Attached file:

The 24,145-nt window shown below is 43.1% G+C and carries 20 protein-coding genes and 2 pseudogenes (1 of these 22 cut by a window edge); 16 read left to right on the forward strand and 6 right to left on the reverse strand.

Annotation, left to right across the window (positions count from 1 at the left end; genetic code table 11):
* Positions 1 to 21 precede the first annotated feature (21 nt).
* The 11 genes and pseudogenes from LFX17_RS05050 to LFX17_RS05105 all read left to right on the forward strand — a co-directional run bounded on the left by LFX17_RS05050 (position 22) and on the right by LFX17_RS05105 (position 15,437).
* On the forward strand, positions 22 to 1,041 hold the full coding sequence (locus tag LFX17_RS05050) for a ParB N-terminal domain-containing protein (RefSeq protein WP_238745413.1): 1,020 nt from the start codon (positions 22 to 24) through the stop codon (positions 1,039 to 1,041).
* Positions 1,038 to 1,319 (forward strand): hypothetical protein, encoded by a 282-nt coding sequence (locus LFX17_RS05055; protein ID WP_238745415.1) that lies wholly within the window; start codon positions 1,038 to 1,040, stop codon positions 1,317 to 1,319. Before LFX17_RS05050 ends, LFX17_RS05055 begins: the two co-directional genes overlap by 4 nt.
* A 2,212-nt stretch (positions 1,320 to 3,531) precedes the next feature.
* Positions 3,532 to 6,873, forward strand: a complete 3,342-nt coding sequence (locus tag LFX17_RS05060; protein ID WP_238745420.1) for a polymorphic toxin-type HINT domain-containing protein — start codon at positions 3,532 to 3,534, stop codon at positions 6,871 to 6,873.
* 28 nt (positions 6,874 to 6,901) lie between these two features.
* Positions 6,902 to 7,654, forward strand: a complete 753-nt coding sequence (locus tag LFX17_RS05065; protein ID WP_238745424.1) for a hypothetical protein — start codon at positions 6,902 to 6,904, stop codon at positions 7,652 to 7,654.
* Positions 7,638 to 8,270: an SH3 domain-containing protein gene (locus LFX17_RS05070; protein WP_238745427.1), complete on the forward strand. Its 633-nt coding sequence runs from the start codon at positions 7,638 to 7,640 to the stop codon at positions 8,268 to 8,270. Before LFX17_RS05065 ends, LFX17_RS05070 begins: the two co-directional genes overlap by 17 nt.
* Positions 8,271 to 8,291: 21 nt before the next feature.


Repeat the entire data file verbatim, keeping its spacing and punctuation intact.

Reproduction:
The 24,145-nt window shown below is 43.1% G+C and carries 20 protein-coding genes and 2 pseudogenes (1 of these 22 cut by a window edge); 16 read left to right on the forward strand and 6 right to left on the reverse strand.

Annotation, left to right across the window (positions count from 1 at the left end; genetic code table 11):
* Positions 1 to 21 precede the first annotated feature (21 nt).
* The 11 genes and pseudogenes from LFX17_RS05050 to LFX17_RS05105 all read left to right on the forward strand — a co-directional run bounded on the left by LFX17_RS05050 (position 22) and on the right by LFX17_RS05105 (position 15,437).
* On the forward strand, positions 22 to 1,041 hold the full coding sequence (locus tag LFX17_RS05050) for a ParB N-terminal domain-containing protein (RefSeq protein WP_238745413.1): 1,020 nt from the start codon (positions 22 to 24) through the stop codon (positions 1,039 to 1,041).
* Positions 1,038 to 1,319 (forward strand): hypothetical protein, encoded by a 282-nt coding sequence (locus LFX17_RS05055; protein ID WP_238745415.1) that lies wholly within the window; start codon positions 1,038 to 1,040, stop codon positions 1,317 to 1,319. Before LFX17_RS05050 ends, LFX17_RS05055 begins: the two co-directional genes overlap by 4 nt.
* A 2,212-nt stretch (positions 1,320 to 3,531) precedes the next feature.
* Positions 3,532 to 6,873, forward strand: a complete 3,342-nt coding sequence (locus tag LFX17_RS05060; protein ID WP_238745420.1) for a polymorphic toxin-type HINT domain-containing protein — start codon at positions 3,532 to 3,534, stop codon at positions 6,871 to 6,873.
* 28 nt (positions 6,874 to 6,901) lie between these two features.
* Positions 6,902 to 7,654, forward strand: a complete 753-nt coding sequence (locus tag LFX17_RS05065; protein ID WP_238745424.1) for a hypothetical protein — start codon at positions 6,902 to 6,904, stop codon at positions 7,652 to 7,654.
* Positions 7,638 to 8,270: an SH3 domain-containing protein gene (locus LFX17_RS05070; protein WP_238745427.1), complete on the forward strand. Its 633-nt coding sequence runs from the start codon at positions 7,638 to 7,640 to the stop codon at positions 8,268 to 8,270. Before LFX17_RS05065 ends, LFX17_RS05070 begins: the two co-directional genes overlap by 17 nt.
* Positions 8,271 to 8,291: 21 nt before the next feature.